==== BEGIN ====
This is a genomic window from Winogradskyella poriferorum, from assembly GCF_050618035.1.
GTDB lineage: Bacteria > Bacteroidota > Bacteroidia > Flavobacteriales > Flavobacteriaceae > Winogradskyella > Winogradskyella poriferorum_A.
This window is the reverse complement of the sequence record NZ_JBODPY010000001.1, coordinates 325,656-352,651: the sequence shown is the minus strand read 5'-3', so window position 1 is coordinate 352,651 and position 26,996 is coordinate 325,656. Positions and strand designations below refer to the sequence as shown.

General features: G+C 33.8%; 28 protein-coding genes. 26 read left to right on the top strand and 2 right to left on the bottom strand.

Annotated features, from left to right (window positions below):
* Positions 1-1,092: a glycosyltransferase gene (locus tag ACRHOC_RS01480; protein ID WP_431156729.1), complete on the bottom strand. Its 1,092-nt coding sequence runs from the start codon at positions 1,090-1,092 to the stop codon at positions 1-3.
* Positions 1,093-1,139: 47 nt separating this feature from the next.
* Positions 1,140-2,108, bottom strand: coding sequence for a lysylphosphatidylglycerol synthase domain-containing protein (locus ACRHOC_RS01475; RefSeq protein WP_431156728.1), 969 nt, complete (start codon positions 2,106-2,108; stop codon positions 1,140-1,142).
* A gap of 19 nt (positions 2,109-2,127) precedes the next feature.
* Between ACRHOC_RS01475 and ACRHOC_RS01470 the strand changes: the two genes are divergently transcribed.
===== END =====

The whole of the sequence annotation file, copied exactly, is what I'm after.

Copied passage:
This is a genomic window from Winogradskyella poriferorum, from assembly GCF_050618035.1.
GTDB lineage: Bacteria > Bacteroidota > Bacteroidia > Flavobacteriales > Flavobacteriaceae > Winogradskyella > Winogradskyella poriferorum_A.
This window is the reverse complement of the sequence record NZ_JBODPY010000001.1, coordinates 325,656-352,651: the sequence shown is the minus strand read 5'-3', so window position 1 is coordinate 352,651 and position 26,996 is coordinate 325,656. Positions and strand designations below refer to the sequence as shown.

General features: G+C 33.8%; 28 protein-coding genes. 26 read left to right on the top strand and 2 right to left on the bottom strand.

Annotated features, from left to right (window positions below):
* Positions 1-1,092: a glycosyltransferase gene (locus tag ACRHOC_RS01480; protein ID WP_431156729.1), complete on the bottom strand. Its 1,092-nt coding sequence runs from the start codon at positions 1,090-1,092 to the stop codon at positions 1-3.
* Positions 1,093-1,139: 47 nt separating this feature from the next.
* Positions 1,140-2,108, bottom strand: coding sequence for a lysylphosphatidylglycerol synthase domain-containing protein (locus ACRHOC_RS01475; RefSeq protein WP_431156728.1), 969 nt, complete (start codon positions 2,106-2,108; stop codon positions 1,140-1,142).
* A gap of 19 nt (positions 2,109-2,127) precedes the next feature.
* Between ACRHOC_RS01475 and ACRHOC_RS01470 the strand changes: the two genes are divergently transcribed.